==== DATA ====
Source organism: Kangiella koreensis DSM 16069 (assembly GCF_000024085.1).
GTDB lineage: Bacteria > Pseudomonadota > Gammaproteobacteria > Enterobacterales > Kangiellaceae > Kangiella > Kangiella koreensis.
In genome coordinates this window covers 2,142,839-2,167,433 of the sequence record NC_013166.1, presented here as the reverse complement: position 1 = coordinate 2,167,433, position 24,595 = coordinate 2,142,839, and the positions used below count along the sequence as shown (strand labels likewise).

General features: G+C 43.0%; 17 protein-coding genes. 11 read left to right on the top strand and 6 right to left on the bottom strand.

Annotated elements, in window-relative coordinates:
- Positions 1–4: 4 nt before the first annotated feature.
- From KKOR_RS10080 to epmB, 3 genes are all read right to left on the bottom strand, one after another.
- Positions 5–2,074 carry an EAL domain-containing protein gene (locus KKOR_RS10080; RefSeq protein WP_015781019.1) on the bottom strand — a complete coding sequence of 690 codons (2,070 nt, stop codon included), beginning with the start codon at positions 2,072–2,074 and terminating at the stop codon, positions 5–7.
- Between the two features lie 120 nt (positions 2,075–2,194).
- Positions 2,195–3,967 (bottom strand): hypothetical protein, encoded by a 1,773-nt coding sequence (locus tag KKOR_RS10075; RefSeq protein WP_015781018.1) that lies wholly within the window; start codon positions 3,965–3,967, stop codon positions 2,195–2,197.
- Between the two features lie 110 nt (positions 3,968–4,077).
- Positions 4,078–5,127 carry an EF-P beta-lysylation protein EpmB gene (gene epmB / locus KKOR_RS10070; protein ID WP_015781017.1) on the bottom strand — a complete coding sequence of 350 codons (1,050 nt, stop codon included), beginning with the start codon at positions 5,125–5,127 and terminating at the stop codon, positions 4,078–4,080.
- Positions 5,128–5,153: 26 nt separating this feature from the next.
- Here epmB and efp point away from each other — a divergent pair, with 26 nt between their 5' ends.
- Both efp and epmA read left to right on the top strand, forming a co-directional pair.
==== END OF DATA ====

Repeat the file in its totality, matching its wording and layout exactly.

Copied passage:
Source organism: Kangiella koreensis DSM 16069 (assembly GCF_000024085.1).
GTDB lineage: Bacteria > Pseudomonadota > Gammaproteobacteria > Enterobacterales > Kangiellaceae > Kangiella > Kangiella koreensis.
In genome coordinates this window covers 2,142,839-2,167,433 of the sequence record NC_013166.1, presented here as the reverse complement: position 1 = coordinate 2,167,433, position 24,595 = coordinate 2,142,839, and the positions used below count along the sequence as shown (strand labels likewise).

General features: G+C 43.0%; 17 protein-coding genes. 11 read left to right on the top strand and 6 right to left on the bottom strand.

Annotated elements, in window-relative coordinates:
- Positions 1–4: 4 nt before the first annotated feature.
- From KKOR_RS10080 to epmB, 3 genes are all read right to left on the bottom strand, one after another.
- Positions 5–2,074 carry an EAL domain-containing protein gene (locus KKOR_RS10080; RefSeq protein WP_015781019.1) on the bottom strand — a complete coding sequence of 690 codons (2,070 nt, stop codon included), beginning with the start codon at positions 2,072–2,074 and terminating at the stop codon, positions 5–7.
- Between the two features lie 120 nt (positions 2,075–2,194).
- Positions 2,195–3,967 (bottom strand): hypothetical protein, encoded by a 1,773-nt coding sequence (locus tag KKOR_RS10075; RefSeq protein WP_015781018.1) that lies wholly within the window; start codon positions 3,965–3,967, stop codon positions 2,195–2,197.
- Between the two features lie 110 nt (positions 3,968–4,077).
- Positions 4,078–5,127 carry an EF-P beta-lysylation protein EpmB gene (gene epmB / locus KKOR_RS10070; protein ID WP_015781017.1) on the bottom strand — a complete coding sequence of 350 codons (1,050 nt, stop codon included), beginning with the start codon at positions 5,125–5,127 and terminating at the stop codon, positions 4,078–4,080.
- Positions 5,128–5,153: 26 nt separating this feature from the next.
- Here epmB and efp point away from each other — a divergent pair, with 26 nt between their 5' ends.
- Both efp and epmA read left to right on the top strand, forming a co-directional pair.